Sexuality and Physiology

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Sexuality and Physiology by Mind Map: Sexuality and Physiology

1. Physiological Differences

1.1. The average woman's heart is 25 percent smaller than the average man's.

1.2. Men have 50 percent greater total muscle mass, based on weight, than do women

1.3. A woman who is the same size as her male counterpart is generally only 80 percent as strong

1.3.1. Males are more aggressive (biological reason: hormones)

1.4. Males are generally taller than females

1.5. Differences in thought processes

1.5.1. Females are better at verbal tasks involving memory and intuition This lead to the tendency of females to be more emotional in handling her situations

1.5.2. Males are better at spatial tasks involving muscle control

1.6. Implication

1.6.1. Males are perceived to be physically superior and females inferior May lead to the idea of violence being permissible to be inflicted on females May lead to the idea of male dominance and female submissive culture

1.6.2. Generally, males have an advantage in strength and speed over females Resulting in allocation of jobs into gender-based category Women not hired for physically demanding jobs Women are less likely to enter into the sports industry especially in the past Men are viewed as more capable in carrying out complex or demanding jobs; women should just stay at home Creation of professions that are traditionally "male-only"or "female-only" Men usually get higher pay than women, even if they do the same job

1.6.3. Males are perceived to be more capable as well Physiological differences create a mindset that males are more capable, even if this is not based on biological evidence.

2. Sexuality

2.1. Sexuality is culturally relative. Society defines what is acceptable and what is not for people of different gender.

2.1.1. Homosexuality was widespread in some ancient cultures such as China, Japan, Africa and the Americas.

2.2. When you identify yourself as male or female, you are expected to abide by certain social constructs.

2.3. Sexual Orientation

2.3.1. LGBT Intense prejudice against lesbians, gay men, and bisexual people was widespread throughout much of the 20th century E.g. 377A in Singapore They tend to face discrimination and are often ridiculed by the media for not being "standard". People of the minority face discrimination as they may not want to define themselves as a particular gender. Therefore, they do not belong to any social construct. However, more societies are becoming more accepting of the LGBT community e.g. allowing gay marriages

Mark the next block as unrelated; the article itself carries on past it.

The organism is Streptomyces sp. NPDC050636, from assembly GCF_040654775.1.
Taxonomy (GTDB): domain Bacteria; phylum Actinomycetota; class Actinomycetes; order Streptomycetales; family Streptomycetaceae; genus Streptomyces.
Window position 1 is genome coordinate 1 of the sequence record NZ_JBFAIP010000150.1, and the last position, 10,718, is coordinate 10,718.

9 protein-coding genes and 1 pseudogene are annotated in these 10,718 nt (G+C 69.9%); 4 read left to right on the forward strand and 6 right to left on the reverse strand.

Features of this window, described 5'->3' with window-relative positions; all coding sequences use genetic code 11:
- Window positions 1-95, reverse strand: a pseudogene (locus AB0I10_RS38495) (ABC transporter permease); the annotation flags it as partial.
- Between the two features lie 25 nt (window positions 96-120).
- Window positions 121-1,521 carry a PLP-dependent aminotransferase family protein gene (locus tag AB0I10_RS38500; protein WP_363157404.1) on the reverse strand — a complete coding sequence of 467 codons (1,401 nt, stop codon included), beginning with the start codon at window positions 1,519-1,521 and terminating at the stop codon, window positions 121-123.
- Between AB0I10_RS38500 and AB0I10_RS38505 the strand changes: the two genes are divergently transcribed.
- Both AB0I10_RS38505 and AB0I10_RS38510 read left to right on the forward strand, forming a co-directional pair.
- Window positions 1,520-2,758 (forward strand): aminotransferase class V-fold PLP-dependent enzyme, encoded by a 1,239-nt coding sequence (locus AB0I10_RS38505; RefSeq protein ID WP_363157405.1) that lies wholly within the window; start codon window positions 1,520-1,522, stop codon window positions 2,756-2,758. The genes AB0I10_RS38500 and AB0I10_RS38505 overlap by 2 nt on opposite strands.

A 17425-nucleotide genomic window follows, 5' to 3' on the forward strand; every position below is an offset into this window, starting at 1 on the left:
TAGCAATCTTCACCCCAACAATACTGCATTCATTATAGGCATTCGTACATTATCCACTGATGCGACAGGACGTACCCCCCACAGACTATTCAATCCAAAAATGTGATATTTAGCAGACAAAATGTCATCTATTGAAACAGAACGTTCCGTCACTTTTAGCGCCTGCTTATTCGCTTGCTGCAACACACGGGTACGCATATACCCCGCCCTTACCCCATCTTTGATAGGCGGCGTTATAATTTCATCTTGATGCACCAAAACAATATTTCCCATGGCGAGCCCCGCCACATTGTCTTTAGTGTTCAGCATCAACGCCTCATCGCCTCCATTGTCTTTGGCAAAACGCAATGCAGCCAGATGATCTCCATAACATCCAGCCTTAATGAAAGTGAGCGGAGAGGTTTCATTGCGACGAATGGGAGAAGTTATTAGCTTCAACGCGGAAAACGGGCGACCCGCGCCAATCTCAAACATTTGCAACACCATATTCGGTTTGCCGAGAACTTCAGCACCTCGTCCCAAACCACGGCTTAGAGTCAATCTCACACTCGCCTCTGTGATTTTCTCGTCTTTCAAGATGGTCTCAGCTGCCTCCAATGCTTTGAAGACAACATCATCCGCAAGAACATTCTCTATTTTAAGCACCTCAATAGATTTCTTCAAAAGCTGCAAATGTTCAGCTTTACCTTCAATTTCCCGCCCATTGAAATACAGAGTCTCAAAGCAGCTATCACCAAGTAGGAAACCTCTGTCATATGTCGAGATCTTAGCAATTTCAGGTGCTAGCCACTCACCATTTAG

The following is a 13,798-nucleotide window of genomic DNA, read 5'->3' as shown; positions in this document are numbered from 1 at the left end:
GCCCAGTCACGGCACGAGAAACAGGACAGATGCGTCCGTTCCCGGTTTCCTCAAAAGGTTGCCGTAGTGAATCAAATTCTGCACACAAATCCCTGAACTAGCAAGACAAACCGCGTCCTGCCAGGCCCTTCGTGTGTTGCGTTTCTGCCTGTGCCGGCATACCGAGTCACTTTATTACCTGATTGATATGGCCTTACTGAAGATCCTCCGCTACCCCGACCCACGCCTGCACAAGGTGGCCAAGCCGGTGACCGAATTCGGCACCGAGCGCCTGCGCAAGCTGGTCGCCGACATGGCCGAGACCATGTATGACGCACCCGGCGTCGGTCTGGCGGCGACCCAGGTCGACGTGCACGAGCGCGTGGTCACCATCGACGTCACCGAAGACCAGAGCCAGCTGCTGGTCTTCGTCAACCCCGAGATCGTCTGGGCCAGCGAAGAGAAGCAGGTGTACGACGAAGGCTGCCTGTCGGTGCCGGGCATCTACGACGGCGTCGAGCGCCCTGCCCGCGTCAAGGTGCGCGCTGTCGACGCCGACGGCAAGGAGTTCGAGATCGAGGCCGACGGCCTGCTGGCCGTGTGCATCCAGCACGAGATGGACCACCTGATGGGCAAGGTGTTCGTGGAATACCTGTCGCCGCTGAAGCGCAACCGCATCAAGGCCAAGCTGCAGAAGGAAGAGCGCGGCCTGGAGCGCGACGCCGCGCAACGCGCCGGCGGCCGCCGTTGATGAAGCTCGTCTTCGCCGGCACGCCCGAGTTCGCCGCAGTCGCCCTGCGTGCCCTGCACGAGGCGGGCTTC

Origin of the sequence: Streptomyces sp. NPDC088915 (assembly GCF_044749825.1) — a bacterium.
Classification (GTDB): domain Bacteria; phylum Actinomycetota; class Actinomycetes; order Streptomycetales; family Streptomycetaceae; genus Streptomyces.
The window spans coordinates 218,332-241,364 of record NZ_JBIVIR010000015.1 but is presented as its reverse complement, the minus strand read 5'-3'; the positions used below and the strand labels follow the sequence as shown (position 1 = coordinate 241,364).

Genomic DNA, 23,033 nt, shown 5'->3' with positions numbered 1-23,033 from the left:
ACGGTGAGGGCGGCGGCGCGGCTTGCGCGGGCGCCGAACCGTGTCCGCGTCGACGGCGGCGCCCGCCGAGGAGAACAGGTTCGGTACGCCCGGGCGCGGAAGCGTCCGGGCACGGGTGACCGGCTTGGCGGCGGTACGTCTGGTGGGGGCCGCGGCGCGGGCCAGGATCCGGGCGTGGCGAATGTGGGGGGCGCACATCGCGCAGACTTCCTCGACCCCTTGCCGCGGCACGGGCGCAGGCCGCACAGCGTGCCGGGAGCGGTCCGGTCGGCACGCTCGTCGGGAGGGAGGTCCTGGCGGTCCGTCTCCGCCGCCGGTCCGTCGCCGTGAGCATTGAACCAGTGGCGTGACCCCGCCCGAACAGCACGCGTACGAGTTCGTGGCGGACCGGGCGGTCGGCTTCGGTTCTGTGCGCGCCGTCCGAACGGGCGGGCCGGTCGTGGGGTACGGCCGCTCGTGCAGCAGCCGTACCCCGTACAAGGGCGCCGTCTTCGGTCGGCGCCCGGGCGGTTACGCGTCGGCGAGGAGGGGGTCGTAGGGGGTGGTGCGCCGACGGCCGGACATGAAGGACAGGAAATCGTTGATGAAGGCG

2.4. Sexual Identity

2.5. Implication

2.5.1. Discrimination When a person is of a gender that is generally thought to be "weaker", sexuality as an identity defines this person to be "weaker" in all other aspects.

2.5.2. A set of social norms that governs everyone's actions

2.6. What is sexuality?

2.6.1. Sexual interests and preferences

2.6.2. The condition of being characterised and distinguished by sex Male Breadwinner of the family Masculine traits - built, tall, strong, etc Emotionally strong (e.g. cannot cry), logical, reasoning, aggressive Female Family-oriented, take care of children and husband as a priority; career is second Increasing number of career-oriented females in the workplace Traits: slender/curvaceous, not fat, no leg hair Laidback, emotional

3. Difference between Sexuality and Physiology?

3.1. Sexuality: identity, defined by culture

3.2. Physiology: Inherent differences, biological structure

3.3. But what we see is that people have always based sexuality on physiology

3.3.1. i.e. Physiological differences manifest as sexual identity differences

3.4. Sexuality can be changed over time by culture whereas physiology will remain the same unless surgical processes are undergone to purposely change it.

4. Role of media in enlarging gender differences

4.1. In movies and books, the female is portrayed as weak and reliant on a male counterpart to swoop in and save the day.

4.2. Media has large and widespread influence; as a result, whatever is portrayed in the media tends to affect how people view gender in real life. Media plays a part in constructing gender roles.

5. Beauty and Feminimity

5.1. Society often dictates that being a women means placing emphasis on beauty

5.1.1. 'Doll up'

5.1.2. Men's 'Trophy' Objectification of women

5.2. Possible explanation: Men represent their household and their organisations, while women represent only themselves

5.2.1. Hence the need to look presentable Lack of ownership and authority perpatuates gender inequality